Indiana’s Bayer wins 1,500 meter national title


Andy Bayer knew when he approached the finish line of the 1,500 meters at the NCAA Championships in Des Moines, Iowa that he had a lead on Miles Batty from Brigham Young but that it was frighteningly minimal. It wasn’t even half a step, and that meant the Indiana junior had to prepared to fend off any move Batty would make.

Just at the end, Bayer realized Batty was going to dive at the line, so Bayer dove too.

Head first. On to the ground. Like he was stealing third base.

After skidding across the track at the finish line, Bayer got up believing that he had won, but there was no certainty in that for approximately 10 seconds This was the sort of finish that was the reason automated timing systems with video replay were invented, and officials needed to know whose chest crossed the line first.

Eventually that replay confirmed his initial instinct. Andy Bayer was the NCAA champion for the first time in the 1,500 meters, finishing in 3 minutes, 43.82 seconds. He became the first Indiana individual to win an outdoor national championship in a running event since 1993.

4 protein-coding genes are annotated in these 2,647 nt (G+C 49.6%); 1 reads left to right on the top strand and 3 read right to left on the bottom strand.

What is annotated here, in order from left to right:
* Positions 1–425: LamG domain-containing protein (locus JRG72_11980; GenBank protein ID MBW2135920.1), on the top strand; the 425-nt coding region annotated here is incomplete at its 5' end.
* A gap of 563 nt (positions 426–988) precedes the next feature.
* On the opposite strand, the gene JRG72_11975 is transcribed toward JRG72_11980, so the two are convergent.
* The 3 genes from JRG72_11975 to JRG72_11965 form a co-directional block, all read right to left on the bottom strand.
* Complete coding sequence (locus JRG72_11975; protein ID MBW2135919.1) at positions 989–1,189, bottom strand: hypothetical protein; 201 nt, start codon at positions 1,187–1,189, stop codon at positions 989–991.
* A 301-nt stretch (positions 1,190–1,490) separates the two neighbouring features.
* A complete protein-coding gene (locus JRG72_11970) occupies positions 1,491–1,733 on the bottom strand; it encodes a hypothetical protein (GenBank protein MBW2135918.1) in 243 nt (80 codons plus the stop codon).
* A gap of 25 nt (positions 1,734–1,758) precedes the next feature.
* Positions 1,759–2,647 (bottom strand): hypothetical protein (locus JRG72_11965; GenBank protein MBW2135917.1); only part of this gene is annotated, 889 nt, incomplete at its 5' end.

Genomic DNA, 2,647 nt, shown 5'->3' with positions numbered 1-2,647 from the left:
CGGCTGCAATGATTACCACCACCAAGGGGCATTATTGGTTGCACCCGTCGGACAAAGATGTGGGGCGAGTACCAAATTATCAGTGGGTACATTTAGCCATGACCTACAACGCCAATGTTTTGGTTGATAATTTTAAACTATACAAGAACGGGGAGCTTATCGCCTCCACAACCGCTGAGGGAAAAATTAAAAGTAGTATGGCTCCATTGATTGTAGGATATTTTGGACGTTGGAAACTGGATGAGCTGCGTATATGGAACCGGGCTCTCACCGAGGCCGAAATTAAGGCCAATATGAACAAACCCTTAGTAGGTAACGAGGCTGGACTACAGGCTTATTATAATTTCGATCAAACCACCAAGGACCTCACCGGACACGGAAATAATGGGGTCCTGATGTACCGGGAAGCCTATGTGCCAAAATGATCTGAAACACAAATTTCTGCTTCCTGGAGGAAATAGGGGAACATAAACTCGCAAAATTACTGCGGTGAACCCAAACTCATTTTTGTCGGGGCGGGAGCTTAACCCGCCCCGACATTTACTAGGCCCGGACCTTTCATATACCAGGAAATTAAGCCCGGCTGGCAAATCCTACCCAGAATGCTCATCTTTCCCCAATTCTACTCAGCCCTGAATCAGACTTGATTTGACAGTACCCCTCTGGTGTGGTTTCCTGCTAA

“I was pretty ecstatic after that,” Bayer said. “…It’s been the goal all year. It was pretty cool and definitely, I’m really pumped.”

Bayer, who had run the second best qualifying time in Thursday’s semifinal at 3:39.95, said the race took a relatively slow pace throughout the first three laps with each of the runners sitting back and waiting to see who might make a move. Bayer was comfortably positioned in second throughout most of it, and had plenty of life left in his legs for a kick in the last 200 meters, but so did just about everyone else,

“The whole field was still there,” Bayer said. “It was kind of a slow pace early on and I was in second, but I could tell there were still a lot of guys right behind me. I was a little nervous because everyone was still in it.”

He was still in second going into the final turn when Batty made a move around the outside with Bayer holding inside position, Bayer was somewhat pinned, but then made his move back out around Bayer and were neck-and-neck through the final 30 meters. Bayer just barely had an edge, which Batty tried to take from him by diving, but Bayer hit the ground to maintain his edge.

“It’s pretty exciting,” Bayer said.

Bayer’s victory was the highlight in a slightly disappointing weekend for Indiana. High jumper Derek Drouin had the next best finish for the Hoosiers with a second place in that event, but he was hoping for a fourth national championship in the event after winning the indoor title in 2010 and 2011 and the outdoor title in 2010. Drouin leaped 7 feet, 7 inches, but Kansas State junior Erik Kynard won with a leap of 7-8.